Three companies have been awarded the license to grow medical cannabis for the German market. Aphria, Aurora and Demacan where selected by the German Federal Institute for Drugs and Medical Devices.
13 lots in total
Aphria Germany had won five of the 13 lots. One lot stands for an annual amount of 200 kilograms of cannabis flowers, five lots for one ton. Aurora was also awarded the maximum number of 5 of the 13 lots in the tender over a period of four years with a minimum supply of 4000kg total. Demecan, a Wayland Group's subsidiary, confirmed on Thursday afternoon the contract for three lots.
The tender saw 79 companies participating, with the winners able to establish production in Germany upon the completion of the contract associated with the tender. The selection process was based on the submission of a concept for domestic cannabis production, delivery and pricing. The Federal Institute expects the first harvest for the 4th quarter of 2020. If necessary, additional medical cannabis can be imported.
"We are very pleased to have been awarded the contract for five lots and to be able to build up medicinal-grade cannabis in Germany with our experience," says Aphria-Germany Managing Director Hendrik Knopp. The same goes for Aurora: "We are very proud to have been selected as one of only three companies by the German government, which is a great achievement by our team," said Chief Global Business Development Officer Neil Belot with Aurora. And of course also celebrations took place at Wayland. "This is a watershed moment for our operations in Germany as it validates the early entry by our company into that market. I congratulate Ben and his team on the ground in Germany and our partner Demecan and thank them for their hard work. We hope and expect to see similar successes in other international markets where Wayland has made similar early entries,” stated Wayland Chairman Paul Pathak.
In Germany, Aphria wants to set up its business on two pillars: the company wants to offer three varieties of flowers by cultivating them locally, while other varieties of medicinal cannabis can be imported from Canada and, in the future, also from Denmark. Aphria Germany will grow the cannabis plants in its 8,000 square meter facility in Neumünster, where medical chili, which is meant for heat patches, is still growing.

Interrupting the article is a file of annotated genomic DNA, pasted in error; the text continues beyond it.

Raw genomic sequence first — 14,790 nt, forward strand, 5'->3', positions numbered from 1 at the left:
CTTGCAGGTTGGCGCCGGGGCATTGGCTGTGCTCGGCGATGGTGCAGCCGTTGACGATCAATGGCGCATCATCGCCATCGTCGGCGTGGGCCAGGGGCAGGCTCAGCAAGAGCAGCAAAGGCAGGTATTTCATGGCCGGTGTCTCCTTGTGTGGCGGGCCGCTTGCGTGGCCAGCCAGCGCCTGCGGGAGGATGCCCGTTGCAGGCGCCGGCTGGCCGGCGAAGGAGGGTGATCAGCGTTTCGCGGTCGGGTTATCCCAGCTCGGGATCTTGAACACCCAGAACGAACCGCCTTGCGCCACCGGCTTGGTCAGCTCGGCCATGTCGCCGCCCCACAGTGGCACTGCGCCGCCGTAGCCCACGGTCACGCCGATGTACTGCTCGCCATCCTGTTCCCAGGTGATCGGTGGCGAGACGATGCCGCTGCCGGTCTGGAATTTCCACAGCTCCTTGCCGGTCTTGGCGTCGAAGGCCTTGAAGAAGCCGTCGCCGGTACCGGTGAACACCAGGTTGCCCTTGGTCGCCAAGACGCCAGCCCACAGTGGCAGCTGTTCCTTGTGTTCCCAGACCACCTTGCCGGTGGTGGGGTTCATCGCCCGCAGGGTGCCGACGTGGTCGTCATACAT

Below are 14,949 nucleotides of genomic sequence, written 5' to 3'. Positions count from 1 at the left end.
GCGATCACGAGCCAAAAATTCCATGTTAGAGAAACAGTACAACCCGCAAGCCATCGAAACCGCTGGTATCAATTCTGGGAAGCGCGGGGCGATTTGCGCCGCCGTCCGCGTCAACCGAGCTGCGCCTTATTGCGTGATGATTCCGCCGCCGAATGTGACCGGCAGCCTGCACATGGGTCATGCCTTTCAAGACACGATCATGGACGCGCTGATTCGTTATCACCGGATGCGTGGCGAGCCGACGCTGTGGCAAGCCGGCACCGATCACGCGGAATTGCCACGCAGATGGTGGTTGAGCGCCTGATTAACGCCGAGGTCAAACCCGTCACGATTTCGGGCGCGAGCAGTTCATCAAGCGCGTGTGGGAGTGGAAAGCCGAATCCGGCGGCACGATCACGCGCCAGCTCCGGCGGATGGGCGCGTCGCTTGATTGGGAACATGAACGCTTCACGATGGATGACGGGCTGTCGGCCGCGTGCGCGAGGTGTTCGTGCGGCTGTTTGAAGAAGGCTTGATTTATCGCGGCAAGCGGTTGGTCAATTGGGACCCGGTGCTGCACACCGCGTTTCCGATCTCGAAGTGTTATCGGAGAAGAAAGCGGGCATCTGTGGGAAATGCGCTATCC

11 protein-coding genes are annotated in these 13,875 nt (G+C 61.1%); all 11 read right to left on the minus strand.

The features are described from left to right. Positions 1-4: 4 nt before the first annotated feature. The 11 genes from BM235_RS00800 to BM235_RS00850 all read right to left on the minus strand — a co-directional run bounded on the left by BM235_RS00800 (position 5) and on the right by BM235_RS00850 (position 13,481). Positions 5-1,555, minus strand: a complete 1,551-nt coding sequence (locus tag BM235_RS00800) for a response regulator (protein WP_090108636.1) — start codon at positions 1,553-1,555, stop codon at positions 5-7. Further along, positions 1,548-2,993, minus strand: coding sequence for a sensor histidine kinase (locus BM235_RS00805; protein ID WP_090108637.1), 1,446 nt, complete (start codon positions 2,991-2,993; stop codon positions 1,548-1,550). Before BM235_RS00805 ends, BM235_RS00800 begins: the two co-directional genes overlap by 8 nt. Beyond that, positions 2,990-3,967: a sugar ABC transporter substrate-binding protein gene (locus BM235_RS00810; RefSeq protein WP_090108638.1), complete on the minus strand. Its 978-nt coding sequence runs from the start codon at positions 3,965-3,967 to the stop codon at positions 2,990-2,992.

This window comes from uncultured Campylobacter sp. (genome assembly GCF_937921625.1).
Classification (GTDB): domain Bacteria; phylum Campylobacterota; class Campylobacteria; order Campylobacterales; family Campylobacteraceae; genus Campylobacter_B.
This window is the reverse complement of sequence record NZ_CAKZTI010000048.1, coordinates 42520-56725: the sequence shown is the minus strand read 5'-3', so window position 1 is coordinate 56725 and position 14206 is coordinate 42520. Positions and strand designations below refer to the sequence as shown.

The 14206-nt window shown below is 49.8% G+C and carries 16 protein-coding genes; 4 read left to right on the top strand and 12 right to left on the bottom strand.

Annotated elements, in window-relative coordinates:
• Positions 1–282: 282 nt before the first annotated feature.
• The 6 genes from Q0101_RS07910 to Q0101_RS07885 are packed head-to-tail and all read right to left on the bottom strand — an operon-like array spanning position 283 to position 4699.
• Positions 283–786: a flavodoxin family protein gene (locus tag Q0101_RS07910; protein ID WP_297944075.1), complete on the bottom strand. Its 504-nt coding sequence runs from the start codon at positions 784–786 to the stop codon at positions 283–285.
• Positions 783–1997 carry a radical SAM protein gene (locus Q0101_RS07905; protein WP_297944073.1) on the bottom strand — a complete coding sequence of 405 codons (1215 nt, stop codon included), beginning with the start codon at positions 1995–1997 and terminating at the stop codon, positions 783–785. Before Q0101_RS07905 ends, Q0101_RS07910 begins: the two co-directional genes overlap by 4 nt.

Aurora's concept focused on the construction of a highly secure, state-of-the-art, EU GMP compliant indoor cultivation facility with flexibility for future growth. The new facility will be located at the industrial park in Leuna, Saxony Anhalt, near Leipzig. The Leuna industrial park provides all required industrial and logistical infrastructure required for the operation of the facility, with a considerable labour market to draw from. The facility is designed to have capacity in excess of the tendered amounts to provide flexibility in meeting future growth.
Wayland will be in the market through its German joint venture Demecan. "From the beginning, the market opportunity for medical cannabis in Germany has been a key part of Wayland’s global growth strategy. We have always prioritized Germany as one of the most exciting medical cannabis markets in the world given its progressive regulations, rapidly expanding patient population, and insurance coverage for over sixty percent (60%) of prescriptions", they state.
The final decision is yet to be fully confirmed: for ten days, the award of each lot can be revoked. Because of these procedural reasons, the Bfarm (Federal Institute for Drugs and Medical Devices), according to a spokesman, currently does not comment on the award of the contracts.
In the future, the agency set up by the Bfarm will sell medical cannabis made in Germany. It will purchase and take possession of the flowers in accordance to United Nations prescriptions on narcotic drugs and sell them to manufacturers of cannabis medicines, wholesalers or pharmacies. The Federal Institute may not achieve profits or surpluses.
The German medical cannabis market offers many possibilities for growers, as the demand is expected to increase.